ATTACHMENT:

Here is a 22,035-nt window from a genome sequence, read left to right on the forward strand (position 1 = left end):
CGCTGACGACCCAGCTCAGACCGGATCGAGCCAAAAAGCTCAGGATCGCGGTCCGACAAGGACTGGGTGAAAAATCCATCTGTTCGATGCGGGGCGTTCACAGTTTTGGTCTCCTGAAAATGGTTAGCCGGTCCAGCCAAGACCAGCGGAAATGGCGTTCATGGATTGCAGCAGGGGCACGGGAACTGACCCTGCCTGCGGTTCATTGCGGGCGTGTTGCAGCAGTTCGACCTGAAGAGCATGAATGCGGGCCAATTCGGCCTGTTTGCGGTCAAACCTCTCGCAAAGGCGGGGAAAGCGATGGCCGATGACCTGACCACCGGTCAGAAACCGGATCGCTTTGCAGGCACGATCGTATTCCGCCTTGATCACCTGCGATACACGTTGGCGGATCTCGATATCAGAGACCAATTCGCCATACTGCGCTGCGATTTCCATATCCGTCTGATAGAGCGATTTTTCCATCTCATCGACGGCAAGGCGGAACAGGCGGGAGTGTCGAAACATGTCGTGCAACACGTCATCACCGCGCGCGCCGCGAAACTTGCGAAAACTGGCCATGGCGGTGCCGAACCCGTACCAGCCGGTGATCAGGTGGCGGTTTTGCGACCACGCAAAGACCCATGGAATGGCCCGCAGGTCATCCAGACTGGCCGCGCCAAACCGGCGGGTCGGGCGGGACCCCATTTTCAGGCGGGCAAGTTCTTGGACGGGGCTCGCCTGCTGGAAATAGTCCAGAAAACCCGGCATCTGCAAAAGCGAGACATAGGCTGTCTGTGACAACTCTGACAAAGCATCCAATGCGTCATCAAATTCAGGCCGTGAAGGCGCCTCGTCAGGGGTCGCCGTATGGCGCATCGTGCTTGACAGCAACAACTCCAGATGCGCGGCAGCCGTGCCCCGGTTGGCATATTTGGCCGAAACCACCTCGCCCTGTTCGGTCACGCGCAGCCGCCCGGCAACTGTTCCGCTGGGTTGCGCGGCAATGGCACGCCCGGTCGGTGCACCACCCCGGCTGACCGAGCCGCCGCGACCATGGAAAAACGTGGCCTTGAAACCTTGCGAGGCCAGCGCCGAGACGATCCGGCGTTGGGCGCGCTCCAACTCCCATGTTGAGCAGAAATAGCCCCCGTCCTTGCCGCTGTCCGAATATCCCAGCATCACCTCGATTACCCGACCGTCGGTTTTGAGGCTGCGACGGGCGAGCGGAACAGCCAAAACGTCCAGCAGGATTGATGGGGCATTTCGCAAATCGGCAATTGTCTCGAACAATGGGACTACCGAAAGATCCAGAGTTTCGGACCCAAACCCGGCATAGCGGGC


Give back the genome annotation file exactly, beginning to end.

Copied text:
Here is a 22,035-nt window from a genome sequence, read left to right on the forward strand (position 1 = left end):
CGCTGACGACCCAGCTCAGACCGGATCGAGCCAAAAAGCTCAGGATCGCGGTCCGACAAGGACTGGGTGAAAAATCCATCTGTTCGATGCGGGGCGTTCACAGTTTTGGTCTCCTGAAAATGGTTAGCCGGTCCAGCCAAGACCAGCGGAAATGGCGTTCATGGATTGCAGCAGGGGCACGGGAACTGACCCTGCCTGCGGTTCATTGCGGGCGTGTTGCAGCAGTTCGACCTGAAGAGCATGAATGCGGGCCAATTCGGCCTGTTTGCGGTCAAACCTCTCGCAAAGGCGGGGAAAGCGATGGCCGATGACCTGACCACCGGTCAGAAACCGGATCGCTTTGCAGGCACGATCGTATTCCGCCTTGATCACCTGCGATACACGTTGGCGGATCTCGATATCAGAGACCAATTCGCCATACTGCGCTGCGATTTCCATATCCGTCTGATAGAGCGATTTTTCCATCTCATCGACGGCAAGGCGGAACAGGCGGGAGTGTCGAAACATGTCGTGCAACACGTCATCACCGCGCGCGCCGCGAAACTTGCGAAAACTGGCCATGGCGGTGCCGAACCCGTACCAGCCGGTGATCAGGTGGCGGTTTTGCGACCACGCAAAGACCCATGGAATGGCCCGCAGGTCATCCAGACTGGCCGCGCCAAACCGGCGGGTCGGGCGGGACCCCATTTTCAGGCGGGCAAGTTCTTGGACGGGGCTCGCCTGCTGGAAATAGTCCAGAAAACCCGGCATCTGCAAAAGCGAGACATAGGCTGTCTGTGACAACTCTGACAAAGCATCCAATGCGTCATCAAATTCAGGCCGTGAAGGCGCCTCGTCAGGGGTCGCCGTATGGCGCATCGTGCTTGACAGCAACAACTCCAGATGCGCGGCAGCCGTGCCCCGGTTGGCATATTTGGCCGAAACCACCTCGCCCTGTTCGGTCACGCGCAGCCGCCCGGCAACTGTTCCGCTGGGTTGCGCGGCAATGGCACGCCCGGTCGGTGCACCACCCCGGCTGACCGAGCCGCCGCGACCATGGAAAAACGTGGCCTTGAAACCTTGCGAGGCCAGCGCCGAGACGATCCGGCGTTGGGCGCGCTCCAACTCCCATGTTGAGCAGAAATAGCCCCCGTCCTTGCCGCTGTCCGAATATCCCAGCATCACCTCGATTACCCGACCGTCGGTTTTGAGGCTGCGACGGGCGAGCGGAACAGCCAAAACGTCCAGCAGGATTGATGGGGCATTTCGCAAATCGGCAATTGTCTCGAACAATGGGACTACCGAAAGATCCAGAGTTTCGGACCCAAACCCGGCATAGCGGGC